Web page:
Dismal earnings and forecasts from two bellwethers dragged the S&P 500 and Nasdaq lower on Friday. However, the blue-chip index escaped a finish in the red aided by strength from an important component, American Express. Economic data was mixed too and failed to prevent the S&P 500 and Nasdaq from posting weekly losses. The Dow registered its first weekly gain this year.
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The Dow Jones Industrial Average (DJI) gained 0.3% to close at 16,458.56. The Standard & Poor 500 (S&P 500) dropped 0.4% to finish Friday’s trading session at 1,838.70. The tech-laden Nasdaq Composite Index closed at 4,197.58, down 0.5%. The fear-gauge CBOE Volatility Index (VIX), however, declined 0.7% to 12.44. Composite volume on the New York Stock Exchange was 3.6 billion. Advancing stocks were outnumbered by the decliners on the NYSE as for every three stocks that ended lower, two stocks gained.
The day’s action was dominated by earnings performances and forecasts. However, bellwethers like Intel Corporation (NASDAQ:INTC) and General Electric Company (NYSE:GE) hardly announced anything to drive the bullish mood.
Intel lagged earnings estimates and forecasted weak revenues. The tech-heavyweight reported fourth-quarter earnings of 51 cents per share, lower than the Zacks Consensus Estimate by a penny. It forecasted first-quarter revenues of about $12.8 billion, reflecting a 7.5% sequential decline. Shares of Intel dropped 2.6% following the news.
Also, General Electric dented the mood on Friday after its profit margins in industrial segment fell short of its own guidance. The company also witnessed a 5% year-over-year decline in revenues in the GE Capital segment. Shares of General Electric were down 2.3%.
Meanwhile, United Parcel Service, Inc. (NYSE:UPS) chopped its profit estimates. It forecasted fourth quarter earnings at $1.25 a share, down from its prior projection of $1.43. The reduced outlook dented shares of this delivery company by 0.6% and peer FedEx Corporation (NYSE:FDX) too suffered a 0.9% drop.
However, there some good numbers were also released, which helped only the Dow to finish in the positive zone. Dow component American Express Company (NYSE:AXP) reported a more than double jump in its fourth-quarter profit. AmEx’s quarterly operating earnings per share came in at $1.21, soaring from 56 cents a share in the year-ago quarter.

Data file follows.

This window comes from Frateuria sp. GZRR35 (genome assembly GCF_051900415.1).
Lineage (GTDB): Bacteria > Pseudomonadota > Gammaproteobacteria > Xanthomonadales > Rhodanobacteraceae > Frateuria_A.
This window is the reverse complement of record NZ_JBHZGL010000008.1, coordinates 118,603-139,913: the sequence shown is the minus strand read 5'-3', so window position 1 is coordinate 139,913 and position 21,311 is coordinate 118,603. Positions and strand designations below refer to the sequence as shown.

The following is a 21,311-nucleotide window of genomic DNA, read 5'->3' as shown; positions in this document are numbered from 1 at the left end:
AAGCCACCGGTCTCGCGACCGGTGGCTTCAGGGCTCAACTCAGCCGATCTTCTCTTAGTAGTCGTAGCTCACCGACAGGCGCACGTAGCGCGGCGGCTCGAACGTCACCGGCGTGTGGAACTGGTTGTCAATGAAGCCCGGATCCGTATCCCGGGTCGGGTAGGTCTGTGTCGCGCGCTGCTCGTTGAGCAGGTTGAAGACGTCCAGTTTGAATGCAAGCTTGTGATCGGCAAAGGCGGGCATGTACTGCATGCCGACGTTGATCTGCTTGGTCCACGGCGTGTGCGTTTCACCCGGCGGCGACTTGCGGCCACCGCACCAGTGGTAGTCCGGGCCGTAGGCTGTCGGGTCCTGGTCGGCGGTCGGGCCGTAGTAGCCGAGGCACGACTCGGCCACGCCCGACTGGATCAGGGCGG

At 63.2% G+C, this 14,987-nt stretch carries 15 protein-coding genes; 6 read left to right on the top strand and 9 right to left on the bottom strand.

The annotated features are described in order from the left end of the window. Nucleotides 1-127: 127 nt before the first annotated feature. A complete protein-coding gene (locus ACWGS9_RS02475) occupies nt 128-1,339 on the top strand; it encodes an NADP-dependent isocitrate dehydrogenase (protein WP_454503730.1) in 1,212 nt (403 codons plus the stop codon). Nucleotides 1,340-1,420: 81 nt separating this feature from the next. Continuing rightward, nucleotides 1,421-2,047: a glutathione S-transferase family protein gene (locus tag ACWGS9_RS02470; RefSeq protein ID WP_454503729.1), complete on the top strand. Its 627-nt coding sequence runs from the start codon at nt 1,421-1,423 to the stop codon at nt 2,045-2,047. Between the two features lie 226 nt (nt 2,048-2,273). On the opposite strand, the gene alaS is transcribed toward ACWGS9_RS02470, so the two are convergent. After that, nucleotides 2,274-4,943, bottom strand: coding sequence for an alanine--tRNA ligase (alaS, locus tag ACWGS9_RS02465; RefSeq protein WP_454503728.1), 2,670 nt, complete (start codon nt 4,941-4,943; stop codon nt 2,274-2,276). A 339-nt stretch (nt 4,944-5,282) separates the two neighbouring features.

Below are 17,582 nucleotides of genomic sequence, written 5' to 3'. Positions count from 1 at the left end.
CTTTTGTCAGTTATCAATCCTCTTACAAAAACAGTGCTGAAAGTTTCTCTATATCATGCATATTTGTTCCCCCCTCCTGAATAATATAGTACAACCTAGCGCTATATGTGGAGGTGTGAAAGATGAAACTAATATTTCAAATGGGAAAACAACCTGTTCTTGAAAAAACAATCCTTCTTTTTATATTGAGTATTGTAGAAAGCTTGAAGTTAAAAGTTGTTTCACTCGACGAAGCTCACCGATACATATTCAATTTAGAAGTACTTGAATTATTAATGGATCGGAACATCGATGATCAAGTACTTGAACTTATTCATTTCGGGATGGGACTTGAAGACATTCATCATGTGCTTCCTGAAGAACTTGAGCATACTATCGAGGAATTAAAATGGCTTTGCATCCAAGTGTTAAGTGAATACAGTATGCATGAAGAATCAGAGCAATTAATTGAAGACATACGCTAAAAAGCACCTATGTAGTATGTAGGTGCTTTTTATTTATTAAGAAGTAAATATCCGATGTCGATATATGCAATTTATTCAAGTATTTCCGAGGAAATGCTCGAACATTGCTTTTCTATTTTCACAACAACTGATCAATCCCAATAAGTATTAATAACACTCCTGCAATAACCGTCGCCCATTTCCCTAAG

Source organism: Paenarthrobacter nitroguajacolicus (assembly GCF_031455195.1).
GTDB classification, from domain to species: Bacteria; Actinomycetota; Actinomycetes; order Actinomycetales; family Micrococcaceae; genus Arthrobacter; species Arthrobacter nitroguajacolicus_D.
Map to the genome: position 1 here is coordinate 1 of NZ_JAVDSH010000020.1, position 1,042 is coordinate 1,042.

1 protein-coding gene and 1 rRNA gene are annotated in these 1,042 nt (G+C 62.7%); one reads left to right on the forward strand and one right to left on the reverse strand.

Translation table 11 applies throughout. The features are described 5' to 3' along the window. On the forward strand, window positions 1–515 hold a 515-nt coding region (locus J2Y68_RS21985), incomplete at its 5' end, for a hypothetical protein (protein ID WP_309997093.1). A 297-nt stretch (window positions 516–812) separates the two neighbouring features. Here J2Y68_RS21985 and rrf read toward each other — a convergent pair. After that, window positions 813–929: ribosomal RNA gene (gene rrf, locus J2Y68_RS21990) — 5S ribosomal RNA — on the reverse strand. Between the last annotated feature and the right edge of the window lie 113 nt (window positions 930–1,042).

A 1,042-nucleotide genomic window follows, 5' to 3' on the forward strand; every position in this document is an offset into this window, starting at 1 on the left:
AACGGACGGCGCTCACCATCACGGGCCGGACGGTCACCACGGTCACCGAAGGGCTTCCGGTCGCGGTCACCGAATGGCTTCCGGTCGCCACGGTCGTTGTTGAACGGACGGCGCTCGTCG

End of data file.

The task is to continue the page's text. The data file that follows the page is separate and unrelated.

AmEx’s shares jumped 3.6% following the announcement, helping the Dow end higher on Friday. Also, Dow’s gains on the closing day of the week ensured the first weekly gain of this year. However, the S&P 500 and Nasdaq closed the week with losses of 0.2% and 0.6%, respectively, even as the Dow gained 0.1%.
Apart from the earnings numbers and forecasts, markets also received a mixed bag of economic numbers. The U.S. Census Bureau and the Department of Housing and Urban Development jointly reported that building permits were down 3% from November’s revised reading to a seasonally adjusted annual rate of 986,000 in December. Also, housing starts were down 9.8% in the same timeframe to a seasonally adjusted annual rate of 999,000 in December. Economists had been expecting it to decline to 990, 000.
The housing sector had to settle significantly lower though, and the SPDR S&P Homebuilders ETF (XHB) dropped 1.3%. Stocks including KB Home (NYSE:KBH), PulteGroup, Inc. (NYSE:PHM), Lennar Corp. (NYSE:LEN) and DR Horton Inc. (NYSE:DHI) declined 0.8%, 1.7%, 2.5% and 1.5%, respectively.
Separately, industrial production gained 0.3% in December. Fourth quarter industrial production jumped at a yearly rate of 6.8%, the fastest gain in about three and half years. On the other hand, the Thomson Reuters/University of Michigan’s preliminary reading of consumer sentiment stood at 80.4 in January. This dropped from December’s reading of 82.5. It was also lower than the consensus estimate of a reading of 83.4.
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